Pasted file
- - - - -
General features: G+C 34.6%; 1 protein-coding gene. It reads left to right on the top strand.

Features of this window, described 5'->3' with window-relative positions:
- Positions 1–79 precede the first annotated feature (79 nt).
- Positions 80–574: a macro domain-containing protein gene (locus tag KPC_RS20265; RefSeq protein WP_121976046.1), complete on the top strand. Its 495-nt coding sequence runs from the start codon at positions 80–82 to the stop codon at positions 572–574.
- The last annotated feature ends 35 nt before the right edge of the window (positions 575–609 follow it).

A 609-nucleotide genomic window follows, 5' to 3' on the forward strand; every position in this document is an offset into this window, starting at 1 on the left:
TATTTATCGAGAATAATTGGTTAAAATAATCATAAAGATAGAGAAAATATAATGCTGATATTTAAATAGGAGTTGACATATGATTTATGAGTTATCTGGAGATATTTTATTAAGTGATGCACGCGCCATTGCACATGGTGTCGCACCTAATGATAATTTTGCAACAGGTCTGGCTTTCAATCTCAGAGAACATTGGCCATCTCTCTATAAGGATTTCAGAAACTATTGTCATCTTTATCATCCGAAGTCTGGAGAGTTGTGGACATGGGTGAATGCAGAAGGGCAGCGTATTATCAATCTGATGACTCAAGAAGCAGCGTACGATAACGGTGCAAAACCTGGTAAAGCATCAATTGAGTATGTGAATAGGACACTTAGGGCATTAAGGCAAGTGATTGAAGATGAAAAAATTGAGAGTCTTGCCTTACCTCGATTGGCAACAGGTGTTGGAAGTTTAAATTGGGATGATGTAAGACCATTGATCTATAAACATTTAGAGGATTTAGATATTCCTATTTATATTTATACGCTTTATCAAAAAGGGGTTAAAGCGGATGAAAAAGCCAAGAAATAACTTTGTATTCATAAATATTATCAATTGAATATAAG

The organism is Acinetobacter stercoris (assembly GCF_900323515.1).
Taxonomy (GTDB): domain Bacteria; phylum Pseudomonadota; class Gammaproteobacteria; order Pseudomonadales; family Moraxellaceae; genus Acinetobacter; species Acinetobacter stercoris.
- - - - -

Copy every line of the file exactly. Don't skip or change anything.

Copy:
General features: G+C 34.6%; 1 protein-coding gene. It reads left to right on the top strand.

Features of this window, described 5'->3' with window-relative positions:
- Positions 1–79 precede the first annotated feature (79 nt).
- Positions 80–574: a macro domain-containing protein gene (locus tag KPC_RS20265; RefSeq protein WP_121976046.1), complete on the top strand. Its 495-nt coding sequence runs from the start codon at positions 80–82 to the stop codon at positions 572–574.
- The last annotated feature ends 35 nt before the right edge of the window (positions 575–609 follow it).

A 609-nucleotide genomic window follows, 5' to 3' on the forward strand; every position in this document is an offset into this window, starting at 1 on the left:
TATTTATCGAGAATAATTGGTTAAAATAATCATAAAGATAGAGAAAATATAATGCTGATATTTAAATAGGAGTTGACATATGATTTATGAGTTATCTGGAGATATTTTATTAAGTGATGCACGCGCCATTGCACATGGTGTCGCACCTAATGATAATTTTGCAACAGGTCTGGCTTTCAATCTCAGAGAACATTGGCCATCTCTCTATAAGGATTTCAGAAACTATTGTCATCTTTATCATCCGAAGTCTGGAGAGTTGTGGACATGGGTGAATGCAGAAGGGCAGCGTATTATCAATCTGATGACTCAAGAAGCAGCGTACGATAACGGTGCAAAACCTGGTAAAGCATCAATTGAGTATGTGAATAGGACACTTAGGGCATTAAGGCAAGTGATTGAAGATGAAAAAATTGAGAGTCTTGCCTTACCTCGATTGGCAACAGGTGTTGGAAGTTTAAATTGGGATGATGTAAGACCATTGATCTATAAACATTTAGAGGATTTAGATATTCCTATTTATATTTATACGCTTTATCAAAAAGGGGTTAAAGCGGATGAAAAAGCCAAGAAATAACTTTGTATTCATAAATATTATCAATTGAATATAAG

The organism is Acinetobacter stercoris (assembly GCF_900323515.1).
Taxonomy (GTDB): domain Bacteria; phylum Pseudomonadota; class Gammaproteobacteria; order Pseudomonadales; family Moraxellaceae; genus Acinetobacter; species Acinetobacter stercoris.